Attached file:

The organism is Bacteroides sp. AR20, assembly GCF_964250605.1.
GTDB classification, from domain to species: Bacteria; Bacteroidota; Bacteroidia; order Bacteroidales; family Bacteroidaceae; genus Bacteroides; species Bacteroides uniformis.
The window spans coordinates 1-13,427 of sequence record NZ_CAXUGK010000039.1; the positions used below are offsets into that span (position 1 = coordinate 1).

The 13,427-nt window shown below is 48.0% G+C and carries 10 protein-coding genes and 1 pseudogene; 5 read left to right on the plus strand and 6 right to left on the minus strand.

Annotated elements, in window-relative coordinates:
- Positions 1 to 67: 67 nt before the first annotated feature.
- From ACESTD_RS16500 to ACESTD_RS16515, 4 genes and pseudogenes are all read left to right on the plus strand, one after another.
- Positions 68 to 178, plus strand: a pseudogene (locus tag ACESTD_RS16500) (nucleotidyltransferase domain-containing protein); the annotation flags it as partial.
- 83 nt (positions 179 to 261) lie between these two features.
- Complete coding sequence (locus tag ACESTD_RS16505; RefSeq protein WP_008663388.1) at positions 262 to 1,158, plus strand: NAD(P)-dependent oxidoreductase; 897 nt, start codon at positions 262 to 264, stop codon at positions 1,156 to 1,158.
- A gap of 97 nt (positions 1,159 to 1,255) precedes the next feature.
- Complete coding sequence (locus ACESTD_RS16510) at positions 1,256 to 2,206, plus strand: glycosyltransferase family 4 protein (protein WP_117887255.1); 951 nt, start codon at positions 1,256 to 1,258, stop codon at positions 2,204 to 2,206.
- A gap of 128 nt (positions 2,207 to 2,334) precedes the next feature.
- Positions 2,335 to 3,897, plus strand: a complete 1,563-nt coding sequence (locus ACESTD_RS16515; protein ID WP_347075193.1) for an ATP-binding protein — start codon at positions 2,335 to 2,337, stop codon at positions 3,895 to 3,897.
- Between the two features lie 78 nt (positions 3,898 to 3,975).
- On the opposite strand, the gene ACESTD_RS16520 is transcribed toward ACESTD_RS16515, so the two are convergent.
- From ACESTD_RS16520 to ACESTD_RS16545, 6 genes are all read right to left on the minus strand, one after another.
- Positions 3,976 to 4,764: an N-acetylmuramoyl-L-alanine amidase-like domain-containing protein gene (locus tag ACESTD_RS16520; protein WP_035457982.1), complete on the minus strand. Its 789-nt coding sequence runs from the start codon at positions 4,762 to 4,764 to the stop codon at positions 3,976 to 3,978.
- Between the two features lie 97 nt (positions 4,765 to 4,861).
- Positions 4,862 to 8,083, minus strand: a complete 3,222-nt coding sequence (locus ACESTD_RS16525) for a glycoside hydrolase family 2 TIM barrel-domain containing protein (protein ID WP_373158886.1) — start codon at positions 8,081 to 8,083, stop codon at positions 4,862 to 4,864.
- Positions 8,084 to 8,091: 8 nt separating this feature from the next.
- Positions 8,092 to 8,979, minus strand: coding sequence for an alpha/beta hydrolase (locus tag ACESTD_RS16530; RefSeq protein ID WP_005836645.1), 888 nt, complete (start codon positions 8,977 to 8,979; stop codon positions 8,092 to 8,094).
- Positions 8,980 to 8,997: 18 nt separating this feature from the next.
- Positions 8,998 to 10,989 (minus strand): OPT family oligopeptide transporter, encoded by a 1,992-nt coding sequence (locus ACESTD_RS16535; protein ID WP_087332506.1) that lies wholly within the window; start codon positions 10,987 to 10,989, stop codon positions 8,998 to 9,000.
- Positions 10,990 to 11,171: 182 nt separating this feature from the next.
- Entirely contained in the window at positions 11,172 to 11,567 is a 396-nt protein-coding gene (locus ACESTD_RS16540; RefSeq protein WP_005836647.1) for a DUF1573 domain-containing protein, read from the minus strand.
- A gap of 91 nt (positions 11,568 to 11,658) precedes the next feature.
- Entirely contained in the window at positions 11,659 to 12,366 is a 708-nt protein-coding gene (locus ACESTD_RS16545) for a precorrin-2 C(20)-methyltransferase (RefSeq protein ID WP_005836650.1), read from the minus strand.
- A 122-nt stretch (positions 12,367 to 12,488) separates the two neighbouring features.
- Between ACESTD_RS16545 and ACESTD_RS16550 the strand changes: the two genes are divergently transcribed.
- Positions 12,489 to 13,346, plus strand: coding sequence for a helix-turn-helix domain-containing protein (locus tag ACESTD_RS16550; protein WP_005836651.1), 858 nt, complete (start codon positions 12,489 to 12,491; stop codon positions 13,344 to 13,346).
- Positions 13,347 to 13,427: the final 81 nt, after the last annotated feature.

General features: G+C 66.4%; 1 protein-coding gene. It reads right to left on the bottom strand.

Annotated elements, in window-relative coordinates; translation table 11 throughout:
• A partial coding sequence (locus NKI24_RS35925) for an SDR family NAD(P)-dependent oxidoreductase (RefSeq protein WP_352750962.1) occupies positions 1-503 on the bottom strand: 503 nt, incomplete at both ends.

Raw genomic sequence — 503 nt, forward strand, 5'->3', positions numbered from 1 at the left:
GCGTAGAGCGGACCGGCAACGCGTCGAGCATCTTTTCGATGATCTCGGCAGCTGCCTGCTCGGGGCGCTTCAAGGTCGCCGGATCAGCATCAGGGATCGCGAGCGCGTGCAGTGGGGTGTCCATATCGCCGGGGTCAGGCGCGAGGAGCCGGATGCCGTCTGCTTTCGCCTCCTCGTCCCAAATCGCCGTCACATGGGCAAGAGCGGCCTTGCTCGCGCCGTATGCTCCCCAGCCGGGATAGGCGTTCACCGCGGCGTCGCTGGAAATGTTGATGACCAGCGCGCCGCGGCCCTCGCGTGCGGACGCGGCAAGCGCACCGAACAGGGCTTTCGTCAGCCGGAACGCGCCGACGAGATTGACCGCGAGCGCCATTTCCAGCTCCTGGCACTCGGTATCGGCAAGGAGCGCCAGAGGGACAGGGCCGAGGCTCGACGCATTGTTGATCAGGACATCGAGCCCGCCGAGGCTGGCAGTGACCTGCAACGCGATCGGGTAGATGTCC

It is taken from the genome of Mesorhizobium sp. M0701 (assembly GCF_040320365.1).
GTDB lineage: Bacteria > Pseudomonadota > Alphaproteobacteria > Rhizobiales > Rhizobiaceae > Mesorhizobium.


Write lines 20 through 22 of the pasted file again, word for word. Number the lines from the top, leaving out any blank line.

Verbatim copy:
- Positions 4,862 to 8,083, minus strand: a complete 3,222-nt coding sequence (locus ACESTD_RS16525) for a glycoside hydrolase family 2 TIM barrel-domain containing protein (protein ID WP_373158886.1) — start codon at positions 8,081 to 8,083, stop codon at positions 4,862 to 4,864.
- Positions 8,084 to 8,091: 8 nt separating this feature from the next.
- Positions 8,092 to 8,979, minus strand: coding sequence for an alpha/beta hydrolase (locus tag ACESTD_RS16530; RefSeq protein ID WP_005836645.1), 888 nt, complete (start codon positions 8,977 to 8,979; stop codon positions 8,092 to 8,094).